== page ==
Negotiating teams for the College of DuPage and the school's faculty association have reached a tentative contract agreement -- just days before a contract imposed by COD's board of trustees was set to take effect.
The deal was struck just after midnight Saturday -- the result of bargaining sessions on Thursday and Friday that lasted a combined 25 hours, said Faculty Association President Glenn Hansen.
If both the union's membership and the college's board of trustees approve the contract, it could bring to an end a 15-month saga during which the two sides haggled over summer pay, increased workload for lab instructors and bargaining for insurance.
COD's board voted 4-3 on May 10 to impose a contract -- characterized by college officials as their "best and final offer" -- on the 295-member faculty union. That agreement was set to officially take effect Monday, with Tuesday being the first day of summer classes at the state's largest community college. Union officials at the time said they would work under terms of the contract, while they would evaluate their legal options.
But they also urged administrators back to the bargaining table.
Hansen said as a result of discussions Thursday and Friday, the administration's bargaining team agreed to "improvements" on their "best and final offer."
"This is the way negotiations usually go: you negotiate, you keep plugging away at it, then there's usually some trigger that brings both sides to the table that makes them get it done," Hansen said.
In a statement, COD President Robert Breuder said the agreement is "a fair and competitive contract for our faculty that is fiscally responsible to the taxpayers."
Hansen said both sides reached agreement on remaining major sticking points, including a proposal that would have increased the amount of instruction time for faculty who teach lab or studio classes, such as art, photography, automotive and chemistry. Administrators argued the demands on a professor teaching a lab class were not the same as one who teaches a lecture class.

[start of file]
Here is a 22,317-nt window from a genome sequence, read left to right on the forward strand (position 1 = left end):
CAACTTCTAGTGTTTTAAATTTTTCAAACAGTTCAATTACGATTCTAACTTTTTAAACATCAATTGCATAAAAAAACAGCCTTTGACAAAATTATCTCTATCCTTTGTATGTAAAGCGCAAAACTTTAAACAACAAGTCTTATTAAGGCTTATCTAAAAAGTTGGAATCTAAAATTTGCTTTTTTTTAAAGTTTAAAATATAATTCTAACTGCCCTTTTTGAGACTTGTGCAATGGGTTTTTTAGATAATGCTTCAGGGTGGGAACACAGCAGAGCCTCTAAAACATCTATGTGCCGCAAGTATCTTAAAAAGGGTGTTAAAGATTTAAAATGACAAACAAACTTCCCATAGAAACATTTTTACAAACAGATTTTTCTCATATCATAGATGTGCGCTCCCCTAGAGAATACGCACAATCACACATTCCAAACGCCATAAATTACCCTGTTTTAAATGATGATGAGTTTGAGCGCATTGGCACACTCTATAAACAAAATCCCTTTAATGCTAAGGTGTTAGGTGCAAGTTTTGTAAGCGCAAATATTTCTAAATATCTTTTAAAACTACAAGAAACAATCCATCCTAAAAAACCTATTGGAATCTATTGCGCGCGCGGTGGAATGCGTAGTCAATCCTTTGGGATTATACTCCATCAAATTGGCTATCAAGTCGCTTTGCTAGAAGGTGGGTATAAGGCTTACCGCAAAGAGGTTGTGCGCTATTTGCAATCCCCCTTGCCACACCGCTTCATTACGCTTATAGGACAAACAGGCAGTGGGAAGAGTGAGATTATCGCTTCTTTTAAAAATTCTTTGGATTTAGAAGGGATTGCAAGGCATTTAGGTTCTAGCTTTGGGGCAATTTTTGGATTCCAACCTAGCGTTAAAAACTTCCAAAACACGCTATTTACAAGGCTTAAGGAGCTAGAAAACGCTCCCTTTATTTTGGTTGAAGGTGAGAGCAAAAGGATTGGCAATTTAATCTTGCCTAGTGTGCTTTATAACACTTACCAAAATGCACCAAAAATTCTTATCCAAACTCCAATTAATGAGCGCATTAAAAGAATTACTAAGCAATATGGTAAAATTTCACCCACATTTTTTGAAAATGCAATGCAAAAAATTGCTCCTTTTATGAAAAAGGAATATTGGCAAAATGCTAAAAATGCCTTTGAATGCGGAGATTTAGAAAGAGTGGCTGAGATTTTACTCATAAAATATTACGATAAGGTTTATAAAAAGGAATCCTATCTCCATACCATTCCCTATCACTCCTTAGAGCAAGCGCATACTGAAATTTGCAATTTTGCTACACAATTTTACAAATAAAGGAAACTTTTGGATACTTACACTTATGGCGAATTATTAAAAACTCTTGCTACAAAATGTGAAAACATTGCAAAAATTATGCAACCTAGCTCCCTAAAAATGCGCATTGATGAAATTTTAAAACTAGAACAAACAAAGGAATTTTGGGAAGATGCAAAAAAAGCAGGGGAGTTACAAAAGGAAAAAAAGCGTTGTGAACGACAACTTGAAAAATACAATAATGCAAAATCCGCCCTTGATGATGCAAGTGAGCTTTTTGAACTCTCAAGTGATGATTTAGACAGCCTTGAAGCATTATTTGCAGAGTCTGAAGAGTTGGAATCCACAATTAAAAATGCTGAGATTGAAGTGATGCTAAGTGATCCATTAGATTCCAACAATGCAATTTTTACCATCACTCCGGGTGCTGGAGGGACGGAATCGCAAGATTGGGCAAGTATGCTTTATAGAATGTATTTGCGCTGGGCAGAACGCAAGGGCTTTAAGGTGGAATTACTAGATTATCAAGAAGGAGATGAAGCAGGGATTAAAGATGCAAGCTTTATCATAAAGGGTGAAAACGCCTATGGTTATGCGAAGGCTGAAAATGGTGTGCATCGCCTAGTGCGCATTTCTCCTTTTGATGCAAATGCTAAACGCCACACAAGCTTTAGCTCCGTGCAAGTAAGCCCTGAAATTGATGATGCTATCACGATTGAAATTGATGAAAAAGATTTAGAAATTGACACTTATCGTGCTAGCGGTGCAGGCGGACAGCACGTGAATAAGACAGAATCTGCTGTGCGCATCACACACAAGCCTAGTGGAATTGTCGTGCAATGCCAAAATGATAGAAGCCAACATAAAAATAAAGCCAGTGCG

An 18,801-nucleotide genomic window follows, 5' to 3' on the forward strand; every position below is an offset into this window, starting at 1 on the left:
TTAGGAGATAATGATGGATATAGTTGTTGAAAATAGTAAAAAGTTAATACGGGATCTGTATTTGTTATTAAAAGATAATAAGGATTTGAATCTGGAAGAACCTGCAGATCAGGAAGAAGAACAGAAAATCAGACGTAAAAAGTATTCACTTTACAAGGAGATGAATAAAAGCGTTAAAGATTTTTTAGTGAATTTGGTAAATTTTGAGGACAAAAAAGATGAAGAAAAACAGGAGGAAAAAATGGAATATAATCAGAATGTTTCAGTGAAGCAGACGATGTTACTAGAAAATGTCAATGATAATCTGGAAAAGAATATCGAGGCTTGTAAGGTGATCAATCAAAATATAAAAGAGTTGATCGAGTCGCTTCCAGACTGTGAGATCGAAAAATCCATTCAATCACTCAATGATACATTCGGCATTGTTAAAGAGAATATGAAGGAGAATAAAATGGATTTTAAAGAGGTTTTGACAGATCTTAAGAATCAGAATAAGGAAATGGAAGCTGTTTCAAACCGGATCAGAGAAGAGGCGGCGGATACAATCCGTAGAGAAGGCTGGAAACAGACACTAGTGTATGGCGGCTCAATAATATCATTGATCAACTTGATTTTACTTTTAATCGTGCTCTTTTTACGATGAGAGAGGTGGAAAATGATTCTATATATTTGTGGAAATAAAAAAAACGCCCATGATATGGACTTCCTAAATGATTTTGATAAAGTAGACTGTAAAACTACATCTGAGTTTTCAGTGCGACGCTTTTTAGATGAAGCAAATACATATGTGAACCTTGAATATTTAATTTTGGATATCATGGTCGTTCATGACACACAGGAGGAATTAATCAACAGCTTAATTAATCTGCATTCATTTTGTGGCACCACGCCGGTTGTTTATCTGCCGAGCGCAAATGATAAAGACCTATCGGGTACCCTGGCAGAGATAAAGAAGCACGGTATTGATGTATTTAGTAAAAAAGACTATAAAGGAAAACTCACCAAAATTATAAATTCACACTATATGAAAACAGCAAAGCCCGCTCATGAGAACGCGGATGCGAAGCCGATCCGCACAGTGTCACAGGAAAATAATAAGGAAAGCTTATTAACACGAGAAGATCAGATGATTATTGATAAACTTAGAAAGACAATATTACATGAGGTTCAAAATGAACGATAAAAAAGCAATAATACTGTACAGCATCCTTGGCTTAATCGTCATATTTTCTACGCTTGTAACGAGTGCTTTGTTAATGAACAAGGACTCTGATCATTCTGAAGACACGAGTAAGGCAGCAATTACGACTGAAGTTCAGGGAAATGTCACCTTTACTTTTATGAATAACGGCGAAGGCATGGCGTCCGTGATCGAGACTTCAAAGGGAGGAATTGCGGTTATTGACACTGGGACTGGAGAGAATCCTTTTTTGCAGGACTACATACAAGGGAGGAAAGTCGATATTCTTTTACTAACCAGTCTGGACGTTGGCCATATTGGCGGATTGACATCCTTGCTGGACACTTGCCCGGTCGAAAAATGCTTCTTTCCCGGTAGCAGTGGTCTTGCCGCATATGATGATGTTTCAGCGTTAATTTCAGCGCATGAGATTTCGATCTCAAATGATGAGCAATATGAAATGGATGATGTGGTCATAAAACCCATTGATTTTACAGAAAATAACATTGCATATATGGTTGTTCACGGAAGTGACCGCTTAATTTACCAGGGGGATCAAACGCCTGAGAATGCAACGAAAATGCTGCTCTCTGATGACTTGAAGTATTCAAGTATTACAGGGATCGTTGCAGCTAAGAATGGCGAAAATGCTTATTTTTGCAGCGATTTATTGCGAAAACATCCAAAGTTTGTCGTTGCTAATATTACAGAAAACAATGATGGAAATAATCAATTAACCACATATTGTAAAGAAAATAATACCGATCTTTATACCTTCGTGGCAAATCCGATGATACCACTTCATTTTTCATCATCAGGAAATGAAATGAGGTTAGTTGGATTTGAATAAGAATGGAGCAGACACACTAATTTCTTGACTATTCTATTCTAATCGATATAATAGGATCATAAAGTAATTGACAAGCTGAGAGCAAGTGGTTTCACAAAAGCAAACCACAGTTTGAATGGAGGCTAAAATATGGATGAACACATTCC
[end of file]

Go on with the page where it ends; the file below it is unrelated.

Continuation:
"That issue is gone," Hansen said. "Everybody is paid the same now, regardless of instruction."
Hansen also said faculty will retain the right to bargain for future changes to their health insurance plans.
For example, in 2010, the faculty rejected a proposal to switch health insurance providers from Blue Cross Blue Shield to Cigna by a 265-1 vote.
The college's other three unions and non-unionized employees don't get such a vote, Hansen said.
Hansen said both sides also reached a compromise on pay for summer instruction, though he declined to provide further details. Originally, the administration proposed reducing summer pay to what they said was "a more reasonable level," while still keeping it at "a premium" above what adjuncts are paid.
Under the imposed contract approved by the board, the proposal was scaled back to only affect future hires.
Hansen said he will hold two sessions with faculty members to discuss the agreement before an official vote is taken June 13.
The board of trustees are expected to take a vote June 18.
Until then, the faculty will continue to work under terms of the old contract, which expired last August.
If approved by both sides, the new agreement would be in effect until the start of the fall 2015 term.